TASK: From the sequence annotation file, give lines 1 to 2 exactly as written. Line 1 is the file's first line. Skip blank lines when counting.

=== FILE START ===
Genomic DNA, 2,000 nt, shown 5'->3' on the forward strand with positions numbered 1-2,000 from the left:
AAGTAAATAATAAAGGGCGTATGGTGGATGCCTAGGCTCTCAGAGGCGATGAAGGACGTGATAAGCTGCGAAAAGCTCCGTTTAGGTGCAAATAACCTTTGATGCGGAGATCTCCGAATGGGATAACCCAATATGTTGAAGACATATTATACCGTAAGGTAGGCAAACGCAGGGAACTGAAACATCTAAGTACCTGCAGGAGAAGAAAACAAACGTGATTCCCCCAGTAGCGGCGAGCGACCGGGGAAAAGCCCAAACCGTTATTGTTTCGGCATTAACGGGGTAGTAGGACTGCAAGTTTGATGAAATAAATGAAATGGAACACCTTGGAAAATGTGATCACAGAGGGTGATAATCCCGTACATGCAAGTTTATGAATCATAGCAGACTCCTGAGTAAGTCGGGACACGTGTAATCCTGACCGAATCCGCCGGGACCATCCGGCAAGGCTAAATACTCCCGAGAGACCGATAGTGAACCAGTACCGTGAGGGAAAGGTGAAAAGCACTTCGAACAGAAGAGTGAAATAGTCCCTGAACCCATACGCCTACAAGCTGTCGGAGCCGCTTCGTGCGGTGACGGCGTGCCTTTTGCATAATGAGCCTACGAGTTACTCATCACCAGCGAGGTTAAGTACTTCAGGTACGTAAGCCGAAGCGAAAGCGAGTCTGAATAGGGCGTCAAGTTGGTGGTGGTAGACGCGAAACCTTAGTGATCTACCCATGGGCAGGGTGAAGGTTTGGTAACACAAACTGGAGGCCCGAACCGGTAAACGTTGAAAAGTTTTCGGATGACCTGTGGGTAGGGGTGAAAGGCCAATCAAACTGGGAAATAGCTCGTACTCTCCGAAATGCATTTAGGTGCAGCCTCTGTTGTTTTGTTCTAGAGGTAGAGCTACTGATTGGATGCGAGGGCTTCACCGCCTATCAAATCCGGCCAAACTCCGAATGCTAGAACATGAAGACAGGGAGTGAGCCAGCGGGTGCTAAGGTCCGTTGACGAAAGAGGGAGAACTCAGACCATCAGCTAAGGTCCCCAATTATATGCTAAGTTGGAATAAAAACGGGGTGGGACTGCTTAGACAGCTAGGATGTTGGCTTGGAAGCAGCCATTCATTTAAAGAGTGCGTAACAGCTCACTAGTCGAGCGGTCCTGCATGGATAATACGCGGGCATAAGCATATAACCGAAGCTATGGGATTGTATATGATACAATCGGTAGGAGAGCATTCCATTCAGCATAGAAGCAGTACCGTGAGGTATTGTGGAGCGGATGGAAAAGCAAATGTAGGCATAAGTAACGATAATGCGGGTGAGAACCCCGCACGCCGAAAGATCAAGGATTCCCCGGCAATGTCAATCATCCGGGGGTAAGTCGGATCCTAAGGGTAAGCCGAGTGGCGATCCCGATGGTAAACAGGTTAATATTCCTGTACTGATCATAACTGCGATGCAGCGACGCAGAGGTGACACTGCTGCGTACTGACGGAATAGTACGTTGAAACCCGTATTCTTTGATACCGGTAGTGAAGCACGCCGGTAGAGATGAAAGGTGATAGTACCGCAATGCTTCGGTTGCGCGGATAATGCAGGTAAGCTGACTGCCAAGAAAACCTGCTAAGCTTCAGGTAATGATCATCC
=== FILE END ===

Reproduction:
Genomic DNA, 2,000 nt, shown 5'->3' on the forward strand with positions numbered 1-2,000 from the left:
AAGTAAATAATAAAGGGCGTATGGTGGATGCCTAGGCTCTCAGAGGCGATGAAGGACGTGATAAGCTGCGAAAAGCTCCGTTTAGGTGCAAATAACCTTTGATGCGGAGATCTCCGAATGGGATAACCCAATATGTTGAAGACATATTATACCGTAAGGTAGGCAAACGCAGGGAACTGAAACATCTAAGTACCTGCAGGAGAAGAAAACAAACGTGATTCCCCCAGTAGCGGCGAGCGACCGGGGAAAAGCCCAAACCGTTATTGTTTCGGCATTAACGGGGTAGTAGGACTGCAAGTTTGATGAAATAAATGAAATGGAACACCTTGGAAAATGTGATCACAGAGGGTGATAATCCCGTACATGCAAGTTTATGAATCATAGCAGACTCCTGAGTAAGTCGGGACACGTGTAATCCTGACCGAATCCGCCGGGACCATCCGGCAAGGCTAAATACTCCCGAGAGACCGATAGTGAACCAGTACCGTGAGGGAAAGGTGAAAAGCACTTCGAACAGAAGAGTGAAATAGTCCCTGAACCCATACGCCTACAAGCTGTCGGAGCCGCTTCGTGCGGTGACGGCGTGCCTTTTGCATAATGAGCCTACGAGTTACTCATCACCAGCGAGGTTAAGTACTTCAGGTACGTAAGCCGAAGCGAAAGCGAGTCTGAATAGGGCGTCAAGTTGGTGGTGGTAGACGCGAAACCTTAGTGATCTACCCATGGGCAGGGTGAAGGTTTGGTAACACAAACTGGAGGCCCGAACCGGTAAACGTTGAAAAGTTTTCGGATGACCTGTGGGTAGGGGTGAAAGGCCAATCAAACTGGGAAATAGCTCGTACTCTCCGAAATGCATTTAGGTGCAGCCTCTGTTGTTTTGTTCTAGAGGTAGAGCTACTGATTGGATGCGAGGGCTTCACCGCCTATCAAATCCGGCCAAACTCCGAATGCTAGAACATGAAGACAGGGAGTGAGCCAGCGGGTGCTAAGGTCCGTTGACGAAAGAGGGAGAACTCAGACCATCAGCTAAGGTCCCCAATTATATGCTAAGTTGGAATAAAAACGGGGTGGGACTGCTTAGACAGCTAGGATGTTGGCTTGGAAGCAGCCATTCATTTAAAGAGTGCGTAACAGCTCACTAGTCGAGCGGTCCTGCATGGATAATACGCGGGCATAAGCATATAACCGAAGCTATGGGATTGTATATGATACAATCGGTAGGAGAGCATTCCATTCAGCATAGAAGCAGTACCGTGAGGTATTGTGGAGCGGATGGAAAAGCAAATGTAGGCATAAGTAACGATAATGCGGGTGAGAACCCCGCACGCCGAAAGATCAAGGATTCCCCGGCAATGTCAATCATCCGGGGGTAAGTCGGATCCTAAGGGTAAGCCGAGTGGCGATCCCGATGGTAAACAGGTTAATATTCCTGTACTGATCATAACTGCGATGCAGCGACGCAGAGGTGACACTGCTGCGTACTGACGGAATAGTACGTTGAAACCCGTATTCTTTGATACCGGTAGTGAAGCACGCCGGTAGAGATGAAAGGTGATAGTACCGCAATGCTTCGGTTGCGCGGATAATGCAGGTAAGCTGACTGCCAAGAAAACCTGCTAAGCTTCAGGTAATGATCATCC